To determine if the candidate genes belong to a common pathway, we performed Gene Ontology (GO) analysis. With only 14 top candidate genes, it is not surprising that there is no functional enrichment. However, when we considered all 106 candidate genes, we find significant enrichment in genes involved in the categories of eye development (GO:0001745, q = 0.048), planar cell polarity (GO:0001736, q = 0.034) and neural development (GO:0030182, q = 0.023) (Supplementary Material, Table S6). This observation suggests that there might be some common developmental mechanisms influencing the Rh1G69D retinal phenotype and future work might target developmental pathways as avenues for therapy. We did find candidates in the ER stress and apoptosis pathways, which is important because both pathways have previously been shown to play a role in Rh1G69D pathogenesis (13–16). However, ER stress and apoptosis pathways were not among the GO categories enriched in our candidates overall, suggesting that genes and pathways contributing to variation in this phenotype might involve a broad range of functions (see Discussion).

Functional testing

To validate the potential role of the top candidate genes in modifying the Rh1G69D retinal phenotype, we used RNAi to ask whether reduction in candidate gene activity altered the mutant Rh1G69D phenotype. We focused our validation on the 14 top candidate genes (Table 1). These candidates fall into numerous functional categories and thus might modify the original Rh1G69D retinal phenotype through a variety of mechanisms. Because our ultimate goal was to nominate candidate genes that can be eventually screened in human populations, we did not aim to specifically test a particular SNP, but instead we sought to demonstrate the potential for a particular gene to modify the original pathogenic mutation. Our functional analysis uses RNAi to examine loss-of-function effects. This approach underestimates the extent of the contribution of these genes to modify the original phenotype, but is a very simple, straightforward, direct test of how these candidate genes might modify the Rh1G69D retinal phenotype.

To test candidate gene function, we again used the GAL4;UAS system (24). We crossed each respective RNAi strain to the donor strain (Supplementary Material, Fig. S1C). This results in a fly that expresses both Rh1G69D mutant protein and the candidate RNAi in the same cells. As a control, we crossed the donor strain to the RNAi background strain (strain AttP; no RNAi insert). We considered this to be the simplest test of function, although we recognize that a particular gene's effect may originate from cells or tissues that do not overlap with the GMR-GAL4 directed expression of Rh1G69D.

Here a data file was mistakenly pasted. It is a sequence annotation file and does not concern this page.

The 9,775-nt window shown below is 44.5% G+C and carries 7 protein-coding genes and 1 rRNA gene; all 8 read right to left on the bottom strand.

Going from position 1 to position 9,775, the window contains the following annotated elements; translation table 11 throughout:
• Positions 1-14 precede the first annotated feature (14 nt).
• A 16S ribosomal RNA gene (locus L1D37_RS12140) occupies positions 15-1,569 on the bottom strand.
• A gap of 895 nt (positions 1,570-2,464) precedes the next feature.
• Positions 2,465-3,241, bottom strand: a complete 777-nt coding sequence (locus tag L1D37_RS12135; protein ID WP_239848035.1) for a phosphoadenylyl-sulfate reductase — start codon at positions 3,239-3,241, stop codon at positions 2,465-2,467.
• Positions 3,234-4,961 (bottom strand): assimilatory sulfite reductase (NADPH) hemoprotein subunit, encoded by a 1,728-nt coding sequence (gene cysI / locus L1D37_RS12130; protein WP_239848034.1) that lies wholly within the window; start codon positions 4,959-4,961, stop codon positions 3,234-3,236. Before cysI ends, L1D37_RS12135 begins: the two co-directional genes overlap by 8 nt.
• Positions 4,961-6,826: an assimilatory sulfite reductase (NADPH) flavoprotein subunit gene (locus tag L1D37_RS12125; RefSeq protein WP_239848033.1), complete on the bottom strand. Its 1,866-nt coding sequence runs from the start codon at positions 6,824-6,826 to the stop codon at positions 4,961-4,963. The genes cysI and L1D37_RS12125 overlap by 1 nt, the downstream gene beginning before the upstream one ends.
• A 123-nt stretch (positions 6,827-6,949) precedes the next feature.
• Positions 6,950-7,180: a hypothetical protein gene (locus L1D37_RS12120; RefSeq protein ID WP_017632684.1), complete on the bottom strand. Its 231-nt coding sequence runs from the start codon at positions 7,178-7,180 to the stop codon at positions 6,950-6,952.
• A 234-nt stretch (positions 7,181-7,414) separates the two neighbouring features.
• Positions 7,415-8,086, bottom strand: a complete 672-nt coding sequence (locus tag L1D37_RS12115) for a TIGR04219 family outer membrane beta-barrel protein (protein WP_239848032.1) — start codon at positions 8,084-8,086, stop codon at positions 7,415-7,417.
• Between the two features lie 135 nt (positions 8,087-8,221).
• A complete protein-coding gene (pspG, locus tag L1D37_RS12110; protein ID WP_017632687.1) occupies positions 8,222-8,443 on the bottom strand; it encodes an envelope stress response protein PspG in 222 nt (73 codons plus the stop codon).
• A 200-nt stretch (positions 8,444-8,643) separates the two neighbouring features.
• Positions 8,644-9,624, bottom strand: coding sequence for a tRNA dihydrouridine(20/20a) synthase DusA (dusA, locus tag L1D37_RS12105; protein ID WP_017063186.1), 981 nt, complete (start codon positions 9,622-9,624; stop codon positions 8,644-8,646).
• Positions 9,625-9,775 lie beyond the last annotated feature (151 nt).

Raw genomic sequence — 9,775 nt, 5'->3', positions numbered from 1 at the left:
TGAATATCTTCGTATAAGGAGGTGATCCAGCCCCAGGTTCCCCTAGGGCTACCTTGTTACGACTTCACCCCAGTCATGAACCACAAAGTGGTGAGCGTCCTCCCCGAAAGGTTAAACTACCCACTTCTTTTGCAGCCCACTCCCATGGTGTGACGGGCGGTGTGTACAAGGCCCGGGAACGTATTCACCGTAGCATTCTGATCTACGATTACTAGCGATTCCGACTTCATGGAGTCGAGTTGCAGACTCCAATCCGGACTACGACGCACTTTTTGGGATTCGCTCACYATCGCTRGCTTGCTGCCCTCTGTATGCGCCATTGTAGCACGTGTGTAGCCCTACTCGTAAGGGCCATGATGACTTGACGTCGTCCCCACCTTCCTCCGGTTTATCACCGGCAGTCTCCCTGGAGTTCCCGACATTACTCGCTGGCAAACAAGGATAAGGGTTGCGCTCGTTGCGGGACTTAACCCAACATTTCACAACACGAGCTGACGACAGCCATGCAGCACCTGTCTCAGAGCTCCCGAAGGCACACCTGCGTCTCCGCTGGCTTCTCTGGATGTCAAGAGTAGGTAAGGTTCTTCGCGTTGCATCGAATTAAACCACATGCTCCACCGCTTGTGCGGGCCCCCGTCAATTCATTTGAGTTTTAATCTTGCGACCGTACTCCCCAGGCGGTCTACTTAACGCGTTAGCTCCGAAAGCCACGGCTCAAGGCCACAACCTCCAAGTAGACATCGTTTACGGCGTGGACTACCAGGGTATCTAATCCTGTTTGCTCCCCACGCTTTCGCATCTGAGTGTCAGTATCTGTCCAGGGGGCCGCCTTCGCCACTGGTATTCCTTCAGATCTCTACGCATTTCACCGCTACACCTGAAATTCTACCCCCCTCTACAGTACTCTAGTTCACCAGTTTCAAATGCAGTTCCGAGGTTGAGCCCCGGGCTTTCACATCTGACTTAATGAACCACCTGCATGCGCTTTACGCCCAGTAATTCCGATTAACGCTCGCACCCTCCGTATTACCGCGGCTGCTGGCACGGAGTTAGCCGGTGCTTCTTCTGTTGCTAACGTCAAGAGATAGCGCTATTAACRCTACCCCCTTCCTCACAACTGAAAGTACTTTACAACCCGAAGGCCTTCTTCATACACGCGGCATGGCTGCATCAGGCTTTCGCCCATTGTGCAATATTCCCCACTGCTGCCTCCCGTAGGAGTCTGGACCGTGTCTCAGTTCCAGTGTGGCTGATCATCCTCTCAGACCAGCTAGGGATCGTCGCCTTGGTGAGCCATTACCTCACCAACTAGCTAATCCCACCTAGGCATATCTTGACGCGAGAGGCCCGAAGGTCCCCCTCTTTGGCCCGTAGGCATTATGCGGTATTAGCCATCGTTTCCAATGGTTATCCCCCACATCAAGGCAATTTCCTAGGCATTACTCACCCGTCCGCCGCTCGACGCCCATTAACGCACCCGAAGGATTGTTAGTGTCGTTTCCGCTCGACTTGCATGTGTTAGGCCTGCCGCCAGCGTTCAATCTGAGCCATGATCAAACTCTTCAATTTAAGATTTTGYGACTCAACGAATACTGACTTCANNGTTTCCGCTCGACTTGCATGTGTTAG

RNAi constructs were available for 13 of the 14 top candidate genes (all except for Hexo2) (Fig. 2A and B). RNAi knockdown (KD) of 6 candidate genes enhanced the original Rh1G69D retinal phenotype, showing a significantly smaller and more degenerated eye (CG2004, CG15666, fred, prosap, CG16885 and lola). It is notable that CG2004, the top candidate based on SNP association, also showed the strongest effect by RNAi KD (Fig. 2A and B). RNAi KD of two candidate genes suppressed the original Rh1G69D retinal phenotype, showing a significantly larger, less degenerated eye (CG31468 and Adgf-D). RNAi KD of five candidate genes showed no quantitative change in the Rh1G69D eye size when compared with control (Cdk5, CG1785, hppy, Pde1c and CG43795). The Rh1G69D eyes from CG1785, Pde1c and CG43795 KDs showed no quantitative change and were qualitatively indistinguishable from the control Rh1G69D eyes (Fig. 2A and B). On the other hand, while Cdk5 and hppy KD Rh1G69D eyes show no quantitative change (Fig. 2A) from the control Rh1G69D, their eye phenotype appeared qualitatively different from that of the control (Fig. 2B). KD of Cdk5 caused an apparent qualitative improvement in the Rh1G69D eye phenotype (Fig. 2B). Cdk5 KD Rh1G69D eyes were less misshapen, had more pigment, and showed no signs of necrosis, all of which were indicative of partial rescue of the eye phenotype (13,14). In line with this qualitative appearance of rescue, Cdk5 KD Rh1G69D eyes were qualitatively similar to those of KD and DGRP strains that have quantitatively larger eyes. This qualitative rescue by Cdk5 KD was quite reproducible and was apparent in every individual we measured (N = 12) (Supplementary Material, Fig. S5). Our observation that Cdk5 KD qualitatively rescues the Rh1G69D phenotype is in agreement with a previous report that rescue of Rh1G69D was also seen with loss of Cdk5 expression (13) (see Discussion). hppy KD in the Rh1G69D background also caused no quantitative change in eye size (Fig. 2A), but showed an apparent qualitative enhancement of the Rh1G69D eye abnormality (Fig. 2B). Similar to KD Rh1G69D and DGRP Rh1G69D strains with small eyes, all hppy KD Rh1G69D eyes showed loss of pigment and had areas of black necrotic tissue (N = 10) (Supplementary Material, Fig. S5). It is important to note that GMR-GAL4 directed KD of these candidate genes in the absence of Rh1G69D does not result in a retinal phenotype (Supplementary Material, Fig. S6), indicating a specific interaction of these genes with the RH1G69D mutation.